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Scheider v. State

Court of Appeals of Missouri, Southern District, Second Division

February 11, 2019

WILLIAM PAUL SCHEIDER, IV, Appellant,
v.
STATE OF MISSOURI, Respondent.

          APPEAL FROM THE CIRCUIT COURT OF MARIES COUNTY Honorable John D. Beger, Judge

          DANIEL E. SCOTT, J.

         This appeal arises from and challenges a frequent plea-bargain scenario. Appellant (Movant), a prior offender, potentially faced multiple theft-related felonies. He reviewed the evidence with his attorney, to whom he admitted guilt, saying he wanted to "make it right" and "pay it all back," but "didn't want to go to prison."

         A plea agreement was made for Movant to pay $575 total restitution and plead guilty to one felony, with the state recommending probation and agreeing not to file the other charges. At the plea hearing, the prosecutor outlined the agreement, including the $575 restitution, a figure Movant acknowledged in writing in his plea petition.

         The court accepted the plea and sentenced Movant accordingly. After Movant violated probation and was sent to prison, he sought Rule 24.035 PCR relief, claiming as relevant here that:

1. His restitution obligation should be "struck" because it included crimes "for which he was not charged and did not plead guilty to," citing § 559.105 and State ex rel. Bowman v. Inman, 516 S.W.3d 367 (Mo. banc 2017); and
2. Plea counsel was ineffective for not raising such objection or timely informing Movant of the restitution amount, and had counsel done the latter, Movant would have gone to trial and not pleaded guilty.[1]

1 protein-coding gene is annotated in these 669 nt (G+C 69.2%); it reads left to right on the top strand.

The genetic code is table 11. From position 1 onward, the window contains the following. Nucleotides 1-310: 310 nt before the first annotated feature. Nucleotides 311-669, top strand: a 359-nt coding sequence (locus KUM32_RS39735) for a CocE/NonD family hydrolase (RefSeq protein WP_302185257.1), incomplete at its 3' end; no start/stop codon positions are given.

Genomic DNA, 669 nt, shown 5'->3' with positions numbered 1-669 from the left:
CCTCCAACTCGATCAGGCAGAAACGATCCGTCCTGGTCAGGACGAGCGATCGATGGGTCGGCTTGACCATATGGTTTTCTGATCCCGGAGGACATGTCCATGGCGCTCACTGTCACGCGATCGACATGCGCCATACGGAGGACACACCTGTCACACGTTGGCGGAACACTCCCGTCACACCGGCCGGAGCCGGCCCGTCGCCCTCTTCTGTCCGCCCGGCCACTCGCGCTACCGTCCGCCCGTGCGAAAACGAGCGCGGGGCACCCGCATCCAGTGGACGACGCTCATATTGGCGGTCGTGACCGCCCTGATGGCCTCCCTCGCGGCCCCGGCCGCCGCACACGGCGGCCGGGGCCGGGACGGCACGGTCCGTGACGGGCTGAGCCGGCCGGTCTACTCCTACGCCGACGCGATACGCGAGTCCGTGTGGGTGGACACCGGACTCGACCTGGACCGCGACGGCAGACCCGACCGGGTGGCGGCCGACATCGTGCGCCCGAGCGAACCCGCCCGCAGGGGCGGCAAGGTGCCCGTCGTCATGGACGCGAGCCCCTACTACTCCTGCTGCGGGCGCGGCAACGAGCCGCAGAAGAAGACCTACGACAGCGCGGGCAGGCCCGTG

The motion court denied relief after an evidentiary hearing. This appeal follows.

         PCR Claim 1

         We are skeptical that Movant's request to strike the restitution order is cognizable under Rule 24.035, but need not expound on those doubts because Bowman and § 559.105 do not support relief.

         The victim in Bowman had substantial property stolen. Police found several items in Bowman's apartment. He pled guilty to and received probation for misdemeanor receiving stolen property, with that charge identifying only the items recovered from Bowman's apartment and returned to the victim. No restitution was ordered. Months later, the state convinced the court to add a $4, 064 restitution condition, representing all of the victim's stolen property, without any evidence linking Bowman to those items.

         Bowman sought writ relief, "claiming the trial court lacked authority to add the restitution condition because section 559.105.1 only authorizes restitution for losses connected to the offense for which he was charged, i.e., [misdemeanor] possession of stolen property." 516 S.W.3d at 368. Our supreme court agreed, construing § 559.105 restitution as permissible only "for losses 'due to' the offense for which the defendant has been found (or pleaded) guilty." Id. at 369.

         This case differs from Bowman, where the plea court, months after sentencing, effectively changed the deal to which Bowman had agreed. Here, Movant expressly agreed to $575 restitution as part of his deal and got the full benefit of his bargain, which the court and the state honored exactly as Movant petitioned for and requested.

         Ordering restitution for uncharged crimes did not violate § 559.105 here, but even if it did, Movant cannot complain of self-invited error. Johnson v. State, 477 S.W.3d 2, 8 (Mo.App. 2015)(movant waived double-jeopardy claim by knowingly and ...


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